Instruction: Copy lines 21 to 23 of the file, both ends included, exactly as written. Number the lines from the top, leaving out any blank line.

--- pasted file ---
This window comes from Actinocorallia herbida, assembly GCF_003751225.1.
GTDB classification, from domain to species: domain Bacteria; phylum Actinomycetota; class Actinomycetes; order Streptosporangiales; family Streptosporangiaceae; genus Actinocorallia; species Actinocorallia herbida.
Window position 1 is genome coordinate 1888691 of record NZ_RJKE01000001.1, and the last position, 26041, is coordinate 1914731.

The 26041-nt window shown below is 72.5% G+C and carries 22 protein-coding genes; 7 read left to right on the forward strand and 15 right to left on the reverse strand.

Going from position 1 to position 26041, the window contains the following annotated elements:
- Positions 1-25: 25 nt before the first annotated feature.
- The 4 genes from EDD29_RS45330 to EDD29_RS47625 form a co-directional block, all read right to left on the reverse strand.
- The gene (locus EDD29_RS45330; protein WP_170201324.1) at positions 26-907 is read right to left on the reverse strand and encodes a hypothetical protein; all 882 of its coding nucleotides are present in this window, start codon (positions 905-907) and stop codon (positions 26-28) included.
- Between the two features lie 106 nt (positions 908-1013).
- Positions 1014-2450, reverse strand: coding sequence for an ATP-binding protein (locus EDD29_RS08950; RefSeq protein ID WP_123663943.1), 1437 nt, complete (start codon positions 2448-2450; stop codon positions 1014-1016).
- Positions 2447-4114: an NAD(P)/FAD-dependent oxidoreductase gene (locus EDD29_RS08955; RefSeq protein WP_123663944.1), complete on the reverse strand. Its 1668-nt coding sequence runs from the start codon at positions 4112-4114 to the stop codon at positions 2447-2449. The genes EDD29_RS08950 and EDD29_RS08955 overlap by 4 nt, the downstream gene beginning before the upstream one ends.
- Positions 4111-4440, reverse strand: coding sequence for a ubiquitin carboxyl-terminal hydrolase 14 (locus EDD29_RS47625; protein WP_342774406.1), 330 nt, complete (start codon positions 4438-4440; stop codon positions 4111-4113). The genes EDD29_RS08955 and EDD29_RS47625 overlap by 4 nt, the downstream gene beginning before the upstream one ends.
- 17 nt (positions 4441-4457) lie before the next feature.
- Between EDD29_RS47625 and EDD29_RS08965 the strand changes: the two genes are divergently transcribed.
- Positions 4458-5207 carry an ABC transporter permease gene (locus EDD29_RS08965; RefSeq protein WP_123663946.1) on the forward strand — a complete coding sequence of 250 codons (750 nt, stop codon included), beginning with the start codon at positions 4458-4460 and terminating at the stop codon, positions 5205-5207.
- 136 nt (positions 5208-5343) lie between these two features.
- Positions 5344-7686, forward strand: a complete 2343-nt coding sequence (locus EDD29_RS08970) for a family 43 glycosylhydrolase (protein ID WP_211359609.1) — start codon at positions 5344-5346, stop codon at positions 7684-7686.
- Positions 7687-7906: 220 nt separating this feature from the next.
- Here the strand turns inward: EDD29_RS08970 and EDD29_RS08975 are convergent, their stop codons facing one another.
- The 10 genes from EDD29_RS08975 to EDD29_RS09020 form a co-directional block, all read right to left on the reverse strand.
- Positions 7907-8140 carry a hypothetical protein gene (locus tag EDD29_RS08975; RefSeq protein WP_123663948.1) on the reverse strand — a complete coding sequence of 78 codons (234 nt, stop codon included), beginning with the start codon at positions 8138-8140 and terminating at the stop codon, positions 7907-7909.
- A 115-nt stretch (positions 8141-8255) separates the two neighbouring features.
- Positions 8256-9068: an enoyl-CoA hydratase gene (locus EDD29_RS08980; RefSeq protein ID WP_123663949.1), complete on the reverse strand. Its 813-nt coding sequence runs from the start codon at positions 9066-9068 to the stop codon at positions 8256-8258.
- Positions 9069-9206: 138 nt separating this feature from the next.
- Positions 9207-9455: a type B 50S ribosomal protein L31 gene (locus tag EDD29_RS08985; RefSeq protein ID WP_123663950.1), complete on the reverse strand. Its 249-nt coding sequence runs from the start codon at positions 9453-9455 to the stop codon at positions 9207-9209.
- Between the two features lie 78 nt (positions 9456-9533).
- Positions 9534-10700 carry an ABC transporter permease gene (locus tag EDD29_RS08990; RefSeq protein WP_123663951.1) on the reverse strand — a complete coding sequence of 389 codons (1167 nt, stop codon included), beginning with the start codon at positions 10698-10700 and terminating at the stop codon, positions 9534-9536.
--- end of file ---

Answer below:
- Positions 7907-8140 carry a hypothetical protein gene (locus tag EDD29_RS08975; RefSeq protein WP_123663948.1) on the reverse strand — a complete coding sequence of 78 codons (234 nt, stop codon included), beginning with the start codon at positions 8138-8140 and terminating at the stop codon, positions 7907-7909.
- A 115-nt stretch (positions 8141-8255) separates the two neighbouring features.
- Positions 8256-9068: an enoyl-CoA hydratase gene (locus EDD29_RS08980; RefSeq protein ID WP_123663949.1), complete on the reverse strand. Its 813-nt coding sequence runs from the start codon at positions 9066-9068 to the stop codon at positions 8256-8258.